The “out of control” explanation is not satisfactory, however, because evidence points to authorization or encouragement by the Georgian authorities for attacks on Abkhazian and other non-Georgian civilians. Georgian soldiers who are reported to have entered Abkhaz homes and to have beaten, raped, or otherwise terrorized the inhabitants and to have looted or destroyed their belongings, are repeatedly reported to have had a list with them of names and addresses of Abkhazians to visit in this manner.
The attacks therefore did not appear to be at random. Georgian soldiers and police are reported to continue to ask persons in the streets, in particular in bread lines, to show their identity papers. When an Abkhaz is found he or she is seriously abused. The result is that the greatly diminished number of Abkhazians left in Sukhumi hardly dare to leave their rooms.
Concerning the direction given by Georgian military authorities in relation to the conduct of battle and the behavior of troops during and after battle, Georgian Minister of Defense Kitovani is reported to have told his troops that under the law of war soldiers have the right to loot for three days. The Geneva Convention forbids the use of cluster bombs, yet Abkhazian medical authorities in Gudauta report having treated a number of cluster bomb wounds in victims brought from battle areas. Cluster bombs reportedly were used extensively during late August by Georgian forces and have continued sporadically since then.
Another extensively used weapon is the “GRAD” artillery system, which delivers a large number of shells in a chess board-like pattern, causing heavy losses to the enemy and to civilians when used on civilian targets. Additionally, the Commander-in-chief of Georgian troops in Abkhazia, General Georgiy Karkarashvili warned in a televised formal address to the Abkhaz and Georgian people in Sukhumi on August 24, that “no prisoners of war will be taken” by the Georgian troops, that “if 100,000 Georgian lose their lives, then [on the Abkhazian side] all 97,000 will be killed”; and that “the Abkhaz Nation will be left without descendants.” The delegation saw a video recording of this ominous speech.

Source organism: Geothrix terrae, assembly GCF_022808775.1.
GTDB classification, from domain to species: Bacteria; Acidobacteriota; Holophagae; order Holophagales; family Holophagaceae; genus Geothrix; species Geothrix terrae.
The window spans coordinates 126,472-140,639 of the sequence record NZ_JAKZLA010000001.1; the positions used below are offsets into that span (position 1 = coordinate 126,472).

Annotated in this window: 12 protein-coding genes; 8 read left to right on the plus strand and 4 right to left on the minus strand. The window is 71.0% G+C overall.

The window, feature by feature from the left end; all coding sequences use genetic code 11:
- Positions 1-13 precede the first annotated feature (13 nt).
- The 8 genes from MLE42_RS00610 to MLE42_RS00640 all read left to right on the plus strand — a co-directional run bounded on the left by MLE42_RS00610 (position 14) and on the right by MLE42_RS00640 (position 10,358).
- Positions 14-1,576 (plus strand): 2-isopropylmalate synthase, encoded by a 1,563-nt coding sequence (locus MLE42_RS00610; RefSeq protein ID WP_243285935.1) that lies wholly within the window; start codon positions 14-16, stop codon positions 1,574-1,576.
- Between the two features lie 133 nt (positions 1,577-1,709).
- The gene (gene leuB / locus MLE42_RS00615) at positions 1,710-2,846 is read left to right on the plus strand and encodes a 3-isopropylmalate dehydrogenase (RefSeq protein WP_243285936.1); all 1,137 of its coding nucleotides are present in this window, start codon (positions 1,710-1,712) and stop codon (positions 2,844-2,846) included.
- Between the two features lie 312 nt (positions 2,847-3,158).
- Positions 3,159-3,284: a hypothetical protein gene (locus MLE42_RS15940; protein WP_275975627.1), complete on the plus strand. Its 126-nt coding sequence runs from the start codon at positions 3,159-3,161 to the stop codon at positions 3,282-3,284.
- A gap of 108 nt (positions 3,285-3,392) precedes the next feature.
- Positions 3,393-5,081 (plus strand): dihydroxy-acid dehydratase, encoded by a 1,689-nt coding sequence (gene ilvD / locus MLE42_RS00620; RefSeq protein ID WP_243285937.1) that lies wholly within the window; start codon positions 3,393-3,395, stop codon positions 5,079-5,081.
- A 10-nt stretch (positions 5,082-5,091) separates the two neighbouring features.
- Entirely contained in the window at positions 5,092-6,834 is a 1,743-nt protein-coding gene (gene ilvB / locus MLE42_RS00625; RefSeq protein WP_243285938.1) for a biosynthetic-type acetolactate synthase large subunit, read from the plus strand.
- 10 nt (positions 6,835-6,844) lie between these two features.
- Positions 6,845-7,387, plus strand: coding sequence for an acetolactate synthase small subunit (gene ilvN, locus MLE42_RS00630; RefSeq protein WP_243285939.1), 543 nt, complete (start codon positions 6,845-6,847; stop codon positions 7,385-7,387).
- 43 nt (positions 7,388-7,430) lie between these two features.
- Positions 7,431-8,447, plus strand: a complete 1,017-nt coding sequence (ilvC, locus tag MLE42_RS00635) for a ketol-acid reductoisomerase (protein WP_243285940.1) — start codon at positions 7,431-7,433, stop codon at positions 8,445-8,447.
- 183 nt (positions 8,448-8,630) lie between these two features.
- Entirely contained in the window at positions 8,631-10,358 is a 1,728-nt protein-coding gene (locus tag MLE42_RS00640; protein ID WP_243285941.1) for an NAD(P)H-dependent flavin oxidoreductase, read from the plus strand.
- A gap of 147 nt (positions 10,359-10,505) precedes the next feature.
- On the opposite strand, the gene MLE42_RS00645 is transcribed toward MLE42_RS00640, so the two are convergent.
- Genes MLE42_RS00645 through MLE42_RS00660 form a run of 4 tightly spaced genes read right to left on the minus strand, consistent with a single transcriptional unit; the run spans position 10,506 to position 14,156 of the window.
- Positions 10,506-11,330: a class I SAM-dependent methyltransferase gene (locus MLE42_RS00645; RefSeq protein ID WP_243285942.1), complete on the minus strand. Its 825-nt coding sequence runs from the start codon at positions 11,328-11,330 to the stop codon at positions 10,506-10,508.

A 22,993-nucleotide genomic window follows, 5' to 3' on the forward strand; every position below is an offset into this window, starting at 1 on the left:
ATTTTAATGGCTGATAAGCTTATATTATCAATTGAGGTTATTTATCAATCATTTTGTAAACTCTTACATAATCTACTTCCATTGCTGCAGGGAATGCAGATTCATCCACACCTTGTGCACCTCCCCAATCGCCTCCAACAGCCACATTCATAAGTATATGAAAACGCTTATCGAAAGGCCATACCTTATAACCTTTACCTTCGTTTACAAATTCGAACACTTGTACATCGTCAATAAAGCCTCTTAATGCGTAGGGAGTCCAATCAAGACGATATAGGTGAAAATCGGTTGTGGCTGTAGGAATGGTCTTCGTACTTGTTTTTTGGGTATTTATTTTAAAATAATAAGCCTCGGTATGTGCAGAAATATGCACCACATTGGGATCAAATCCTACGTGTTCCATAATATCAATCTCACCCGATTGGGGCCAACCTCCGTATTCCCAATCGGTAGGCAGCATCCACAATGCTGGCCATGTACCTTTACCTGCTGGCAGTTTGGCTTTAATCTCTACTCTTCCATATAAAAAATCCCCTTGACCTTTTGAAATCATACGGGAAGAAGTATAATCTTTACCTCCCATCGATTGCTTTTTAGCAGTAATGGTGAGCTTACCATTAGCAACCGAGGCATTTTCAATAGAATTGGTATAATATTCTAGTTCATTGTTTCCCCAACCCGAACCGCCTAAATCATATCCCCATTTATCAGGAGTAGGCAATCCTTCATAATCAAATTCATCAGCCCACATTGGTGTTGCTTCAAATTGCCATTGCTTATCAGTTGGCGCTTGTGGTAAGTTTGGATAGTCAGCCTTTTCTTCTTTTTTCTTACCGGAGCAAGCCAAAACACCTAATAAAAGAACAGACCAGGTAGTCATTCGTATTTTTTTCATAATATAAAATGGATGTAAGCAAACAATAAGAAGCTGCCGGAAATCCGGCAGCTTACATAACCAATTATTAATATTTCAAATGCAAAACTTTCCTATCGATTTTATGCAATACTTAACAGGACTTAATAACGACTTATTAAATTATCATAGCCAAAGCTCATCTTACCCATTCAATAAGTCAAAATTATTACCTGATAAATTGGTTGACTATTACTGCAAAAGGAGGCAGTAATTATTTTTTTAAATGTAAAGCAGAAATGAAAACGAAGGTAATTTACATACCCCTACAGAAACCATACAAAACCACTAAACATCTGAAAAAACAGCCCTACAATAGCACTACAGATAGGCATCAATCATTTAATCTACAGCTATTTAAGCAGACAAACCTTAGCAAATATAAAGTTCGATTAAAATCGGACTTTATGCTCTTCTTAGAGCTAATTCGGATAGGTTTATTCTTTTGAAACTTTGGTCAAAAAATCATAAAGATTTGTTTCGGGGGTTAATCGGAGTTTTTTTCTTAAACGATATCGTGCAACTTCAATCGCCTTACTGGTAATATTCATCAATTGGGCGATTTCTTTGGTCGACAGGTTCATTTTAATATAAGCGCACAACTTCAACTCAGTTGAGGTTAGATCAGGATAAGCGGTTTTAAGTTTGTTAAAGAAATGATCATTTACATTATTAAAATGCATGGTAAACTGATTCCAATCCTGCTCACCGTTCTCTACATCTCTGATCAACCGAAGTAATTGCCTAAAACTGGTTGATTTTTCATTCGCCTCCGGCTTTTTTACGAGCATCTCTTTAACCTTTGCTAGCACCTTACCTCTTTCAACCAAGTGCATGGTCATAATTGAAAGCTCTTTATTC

In contrast with such evidence, it appears that several weeks after Georgian troops were brought into Gagra, and while that area was still under Georgian control, Georgian troops stationed in South Ossetia were flown to Gagra. The commander of those troops claimed they were sent by Georgian authorities in Tbilisi to restore order and to protect the civilian population in that city from ongoing rampages by Georgian troops already there.
It is also worth noting that, in contrast to the considerable number of Georgian civilians who are reported to have cooperated with Georgian military authorities in some of the acts against Abkhazian civilians and members of other minority populations, there are very frequent accounts from Abkhazians and others of local Georgians helping these Abkhazians and other persons in danger to escape, sometimes at severe risk to themselves. system, which delivers a large number of shells in a chess board-like pattern, causing heavy losses to the enemy and to civilians when used on civilian targets. Additionally, the Commander-in-chief of Georgian troops in Abkhazia, General Georgiy Karkarashvili warned in a televised formal address to the Abkhaz and Georgian people in Sukhumi on August 24, that “no prisoners of war will be taken” by the Georgian troops, that “if 100,000 Georgian lose their lives, then [on the Abkhazian side] all 97,000 will be killed”; and that “the Abkhaz Nation will be left without descendants. “ The delegation saw a video recording of this ominous speech.